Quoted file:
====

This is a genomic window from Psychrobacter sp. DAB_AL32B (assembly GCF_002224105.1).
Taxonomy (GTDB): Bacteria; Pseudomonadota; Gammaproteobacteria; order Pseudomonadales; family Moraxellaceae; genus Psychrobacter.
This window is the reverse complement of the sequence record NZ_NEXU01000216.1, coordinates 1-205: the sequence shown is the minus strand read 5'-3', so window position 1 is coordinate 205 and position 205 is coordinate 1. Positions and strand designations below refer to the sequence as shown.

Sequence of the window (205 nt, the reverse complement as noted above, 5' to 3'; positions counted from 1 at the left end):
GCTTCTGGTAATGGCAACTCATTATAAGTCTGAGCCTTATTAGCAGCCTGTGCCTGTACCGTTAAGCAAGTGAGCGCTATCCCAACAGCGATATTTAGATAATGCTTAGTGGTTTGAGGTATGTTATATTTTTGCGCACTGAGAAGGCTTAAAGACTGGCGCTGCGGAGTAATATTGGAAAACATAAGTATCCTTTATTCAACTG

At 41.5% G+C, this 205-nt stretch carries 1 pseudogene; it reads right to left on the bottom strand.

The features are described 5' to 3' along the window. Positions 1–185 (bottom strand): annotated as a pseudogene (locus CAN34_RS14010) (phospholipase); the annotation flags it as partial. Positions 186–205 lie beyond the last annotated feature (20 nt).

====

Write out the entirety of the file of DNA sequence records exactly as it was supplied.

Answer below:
This is a genomic window from Psychrobacter sp. DAB_AL32B (assembly GCF_002224105.1).
Taxonomy (GTDB): Bacteria; Pseudomonadota; Gammaproteobacteria; order Pseudomonadales; family Moraxellaceae; genus Psychrobacter.
This window is the reverse complement of the sequence record NZ_NEXU01000216.1, coordinates 1-205: the sequence shown is the minus strand read 5'-3', so window position 1 is coordinate 205 and position 205 is coordinate 1. Positions and strand designations below refer to the sequence as shown.

Sequence of the window (205 nt, the reverse complement as noted above, 5' to 3'; positions counted from 1 at the left end):
GCTTCTGGTAATGGCAACTCATTATAAGTCTGAGCCTTATTAGCAGCCTGTGCCTGTACCGTTAAGCAAGTGAGCGCTATCCCAACAGCGATATTTAGATAATGCTTAGTGGTTTGAGGTATGTTATATTTTTGCGCACTGAGAAGGCTTAAAGACTGGCGCTGCGGAGTAATATTGGAAAACATAAGTATCCTTTATTCAACTG

At 41.5% G+C, this 205-nt stretch carries 1 pseudogene; it reads right to left on the bottom strand.

The features are described 5' to 3' along the window. Positions 1–185 (bottom strand): annotated as a pseudogene (locus CAN34_RS14010) (phospholipase); the annotation flags it as partial. Positions 186–205 lie beyond the last annotated feature (20 nt).